the problems of pollution in the Ganges River region have been unsuccessful? [1]
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62.
Document 6
       . . .Venezuela’s oil industry has crisscrossed Lake Maracaibo with about 15,000 miles of
       pipelines. “We say that the lake’s practically a plate of spaghetti with the quantity of pipes there,”
       says local historian Pedro Estrada. Unfortunately, many of the pipes are old, rusty, and leaking.
       In 2010, the leaky pipes released oil that washed up on Lake Maracaibo’s shores, harming fish
       and birds.
           Other sources of pollution are damaging the lake as well. About 500 companies dump waste
       into the lake’s tributaries, and the area’s inhabitants produce tons of sewage. Chemical runoff
       from farms also flows into the lake. Only about 20 percent of this waste, runoff, and sewage
       is treated before it enters the lake. . . .
                                           Source: Andrew J. Milson, “Rescuing Lake Maracaibo,” Water Resources,
                                                                               National Geographic Learning, 2014
6 According to Andrew J. Milson, what is one indication that treatment of pollution in Lake Maracaibo,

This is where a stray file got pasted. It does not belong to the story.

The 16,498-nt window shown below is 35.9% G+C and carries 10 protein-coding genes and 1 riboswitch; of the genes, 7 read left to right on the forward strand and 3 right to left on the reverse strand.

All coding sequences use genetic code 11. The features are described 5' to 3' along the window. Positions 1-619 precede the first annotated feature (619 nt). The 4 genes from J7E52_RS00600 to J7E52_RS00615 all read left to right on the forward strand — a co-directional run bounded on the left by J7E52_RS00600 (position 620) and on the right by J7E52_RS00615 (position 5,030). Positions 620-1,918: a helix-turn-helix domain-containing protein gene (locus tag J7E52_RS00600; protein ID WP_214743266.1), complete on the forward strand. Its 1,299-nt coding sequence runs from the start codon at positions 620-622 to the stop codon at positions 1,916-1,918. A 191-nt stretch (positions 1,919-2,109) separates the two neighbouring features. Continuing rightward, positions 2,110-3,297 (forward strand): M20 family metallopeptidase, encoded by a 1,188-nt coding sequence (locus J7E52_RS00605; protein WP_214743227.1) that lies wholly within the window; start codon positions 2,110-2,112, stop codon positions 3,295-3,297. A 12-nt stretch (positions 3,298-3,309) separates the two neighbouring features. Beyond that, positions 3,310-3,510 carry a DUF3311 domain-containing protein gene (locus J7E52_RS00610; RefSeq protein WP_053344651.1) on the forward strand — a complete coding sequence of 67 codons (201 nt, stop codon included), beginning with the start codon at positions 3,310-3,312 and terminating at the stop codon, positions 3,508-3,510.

Venezuela is lacking or is not effective? [1]
Answer: CLICK LINK BELOW
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63.
7a Based on this document, what is a major cause of pollution in Mexico City? [1]
Answer: CLICK LINK BELOW
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64.
b Based on this document, what is one action taken by the government in an attempt to address the issue of
  pollution in Mexico City? [1]
Answer: CLICK LINK BELOW
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65.
Document 8
        . . . As in most countries, coal, another nonrenewable energy source, is the chief source of
        China’s domestic energy production. Coal has traditionally been China’s main source of energy,
        and even in 2006, it accounted for about 70 percent of China’s energy. China is the world’s
        largest producer and consumer of coal. It is abundant in China and is cheap compared with
        other sources of energy. Unfortunately, coal is also the “dirtiest” energy source, as it produces
        carbon dioxide (CO2), nitrogen oxides (NOx), sulfur dioxide (SO2), and methane—gases that
        contribute to global warming, air pollution, and acid rain. Indeed, China’s abundance of coal
        has contributed to its notorious air pollution: 16 of the world’s 20 most polluted cities are in
        China. Coal mines are also dangerous places for workers, especially in China, where more coal
        miners die each year than anywhere else in the world.
             The Chinese government has recognized the need to shift to renewable energy sources to
        sustain its energy growth and to minimize the environmental and health problems caused by
        relying on nonrenewable energy sources. Its Renewable Energy Law, which took effect on
        1 January 2006, aims to ensure that 15 percent of China’s energy comes from renewable